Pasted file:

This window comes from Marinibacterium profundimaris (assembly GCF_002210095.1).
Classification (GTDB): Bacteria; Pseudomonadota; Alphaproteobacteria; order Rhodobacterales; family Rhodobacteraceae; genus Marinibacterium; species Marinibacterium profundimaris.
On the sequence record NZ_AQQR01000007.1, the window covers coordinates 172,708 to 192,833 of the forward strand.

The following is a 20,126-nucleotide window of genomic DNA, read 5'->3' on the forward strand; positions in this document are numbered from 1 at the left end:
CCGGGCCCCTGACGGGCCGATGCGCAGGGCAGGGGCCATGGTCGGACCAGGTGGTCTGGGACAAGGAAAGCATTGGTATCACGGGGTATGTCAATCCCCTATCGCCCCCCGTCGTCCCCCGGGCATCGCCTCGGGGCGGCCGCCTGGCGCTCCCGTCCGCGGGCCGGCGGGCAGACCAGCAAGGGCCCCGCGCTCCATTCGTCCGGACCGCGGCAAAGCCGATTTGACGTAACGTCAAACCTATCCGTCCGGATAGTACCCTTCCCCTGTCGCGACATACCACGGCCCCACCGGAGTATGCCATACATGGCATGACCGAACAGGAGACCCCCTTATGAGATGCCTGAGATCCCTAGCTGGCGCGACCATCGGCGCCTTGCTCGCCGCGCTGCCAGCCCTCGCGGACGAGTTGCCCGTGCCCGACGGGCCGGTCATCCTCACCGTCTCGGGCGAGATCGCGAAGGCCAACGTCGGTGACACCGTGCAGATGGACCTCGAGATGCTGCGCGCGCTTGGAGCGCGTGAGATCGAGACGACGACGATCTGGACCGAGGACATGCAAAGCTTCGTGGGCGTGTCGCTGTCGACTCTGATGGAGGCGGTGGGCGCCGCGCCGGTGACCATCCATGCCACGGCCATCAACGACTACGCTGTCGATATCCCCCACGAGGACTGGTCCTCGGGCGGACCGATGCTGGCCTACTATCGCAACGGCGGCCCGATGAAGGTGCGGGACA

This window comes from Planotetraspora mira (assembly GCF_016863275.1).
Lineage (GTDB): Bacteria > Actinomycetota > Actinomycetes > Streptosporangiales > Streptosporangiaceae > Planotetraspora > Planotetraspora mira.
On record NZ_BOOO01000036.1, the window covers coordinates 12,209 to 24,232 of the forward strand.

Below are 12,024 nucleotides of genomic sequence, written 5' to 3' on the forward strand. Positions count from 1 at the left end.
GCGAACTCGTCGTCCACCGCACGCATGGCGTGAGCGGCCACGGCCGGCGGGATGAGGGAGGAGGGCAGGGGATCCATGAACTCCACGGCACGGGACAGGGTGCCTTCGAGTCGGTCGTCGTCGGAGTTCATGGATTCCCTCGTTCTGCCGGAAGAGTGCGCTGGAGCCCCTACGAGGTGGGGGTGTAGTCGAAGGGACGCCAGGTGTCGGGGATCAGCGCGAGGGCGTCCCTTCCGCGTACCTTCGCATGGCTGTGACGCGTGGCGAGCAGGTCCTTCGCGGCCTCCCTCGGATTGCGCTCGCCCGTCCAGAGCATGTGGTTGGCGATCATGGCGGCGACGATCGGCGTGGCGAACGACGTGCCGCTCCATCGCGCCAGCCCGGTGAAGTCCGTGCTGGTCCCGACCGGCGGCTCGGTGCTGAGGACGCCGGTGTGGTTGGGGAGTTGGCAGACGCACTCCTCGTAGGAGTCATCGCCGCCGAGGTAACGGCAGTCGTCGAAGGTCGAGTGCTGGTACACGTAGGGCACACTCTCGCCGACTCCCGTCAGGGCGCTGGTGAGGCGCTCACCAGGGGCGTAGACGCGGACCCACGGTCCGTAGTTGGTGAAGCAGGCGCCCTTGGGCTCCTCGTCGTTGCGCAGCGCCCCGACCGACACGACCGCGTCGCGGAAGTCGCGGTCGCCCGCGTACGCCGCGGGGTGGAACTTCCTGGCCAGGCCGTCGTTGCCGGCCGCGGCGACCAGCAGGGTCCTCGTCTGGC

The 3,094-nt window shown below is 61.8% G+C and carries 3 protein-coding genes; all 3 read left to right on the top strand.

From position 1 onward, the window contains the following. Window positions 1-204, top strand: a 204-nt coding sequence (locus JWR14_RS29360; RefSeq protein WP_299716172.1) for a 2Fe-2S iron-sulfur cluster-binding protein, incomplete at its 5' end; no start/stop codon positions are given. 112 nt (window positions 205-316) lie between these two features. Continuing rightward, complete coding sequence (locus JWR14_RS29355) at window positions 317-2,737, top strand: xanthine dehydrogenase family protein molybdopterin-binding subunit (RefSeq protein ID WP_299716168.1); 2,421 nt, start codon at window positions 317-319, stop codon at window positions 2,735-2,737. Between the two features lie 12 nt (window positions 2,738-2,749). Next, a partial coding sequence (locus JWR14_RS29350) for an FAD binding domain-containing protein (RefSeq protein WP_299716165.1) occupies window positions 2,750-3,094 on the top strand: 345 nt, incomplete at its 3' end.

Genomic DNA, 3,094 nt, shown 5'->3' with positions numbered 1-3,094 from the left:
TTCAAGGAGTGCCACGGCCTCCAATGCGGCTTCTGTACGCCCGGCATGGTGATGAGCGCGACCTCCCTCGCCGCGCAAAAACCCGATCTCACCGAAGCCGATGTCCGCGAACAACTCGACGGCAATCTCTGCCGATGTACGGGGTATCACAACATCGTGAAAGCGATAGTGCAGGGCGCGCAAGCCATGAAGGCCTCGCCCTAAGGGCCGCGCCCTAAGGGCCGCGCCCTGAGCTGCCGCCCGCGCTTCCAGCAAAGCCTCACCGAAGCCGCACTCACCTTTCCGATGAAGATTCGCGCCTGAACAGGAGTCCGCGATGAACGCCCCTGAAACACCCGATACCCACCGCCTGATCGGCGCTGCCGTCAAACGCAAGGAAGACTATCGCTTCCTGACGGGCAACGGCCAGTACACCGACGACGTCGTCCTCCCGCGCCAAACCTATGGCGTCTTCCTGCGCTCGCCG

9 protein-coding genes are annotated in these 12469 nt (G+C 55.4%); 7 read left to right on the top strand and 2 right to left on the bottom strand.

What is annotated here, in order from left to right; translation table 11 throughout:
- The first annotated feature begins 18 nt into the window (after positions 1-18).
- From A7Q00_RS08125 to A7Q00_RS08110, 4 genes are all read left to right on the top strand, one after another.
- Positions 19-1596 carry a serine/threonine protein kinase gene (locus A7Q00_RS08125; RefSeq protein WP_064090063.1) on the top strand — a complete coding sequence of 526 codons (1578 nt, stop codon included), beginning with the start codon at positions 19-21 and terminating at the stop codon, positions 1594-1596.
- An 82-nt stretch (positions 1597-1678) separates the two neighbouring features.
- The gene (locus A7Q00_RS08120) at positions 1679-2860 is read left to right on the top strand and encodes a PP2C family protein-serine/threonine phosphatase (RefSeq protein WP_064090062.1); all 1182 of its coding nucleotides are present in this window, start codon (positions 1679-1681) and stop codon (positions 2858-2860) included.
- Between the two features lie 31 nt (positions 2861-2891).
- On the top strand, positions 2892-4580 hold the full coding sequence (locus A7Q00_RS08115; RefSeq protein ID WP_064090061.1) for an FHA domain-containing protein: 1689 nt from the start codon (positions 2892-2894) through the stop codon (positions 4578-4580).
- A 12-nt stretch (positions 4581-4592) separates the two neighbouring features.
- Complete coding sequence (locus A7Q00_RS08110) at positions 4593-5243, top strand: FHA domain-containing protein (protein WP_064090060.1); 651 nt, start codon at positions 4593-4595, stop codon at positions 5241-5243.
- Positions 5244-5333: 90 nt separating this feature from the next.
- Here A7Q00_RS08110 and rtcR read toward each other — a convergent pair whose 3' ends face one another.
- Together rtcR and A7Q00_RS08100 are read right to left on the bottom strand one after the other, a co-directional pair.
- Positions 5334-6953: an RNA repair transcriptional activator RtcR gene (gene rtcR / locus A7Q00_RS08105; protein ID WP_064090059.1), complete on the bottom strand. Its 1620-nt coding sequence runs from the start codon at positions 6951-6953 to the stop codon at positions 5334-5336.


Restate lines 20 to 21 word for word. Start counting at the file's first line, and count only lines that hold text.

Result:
- An 82-nt stretch (positions 1597-1678) separates the two neighbouring features.
- The gene (locus A7Q00_RS08120) at positions 1679-2860 is read left to right on the top strand and encodes a PP2C family protein-serine/threonine phosphatase (RefSeq protein WP_064090062.1); all 1182 of its coding nucleotides are present in this window, start codon (positions 1679-1681) and stop codon (positions 2858-2860) included.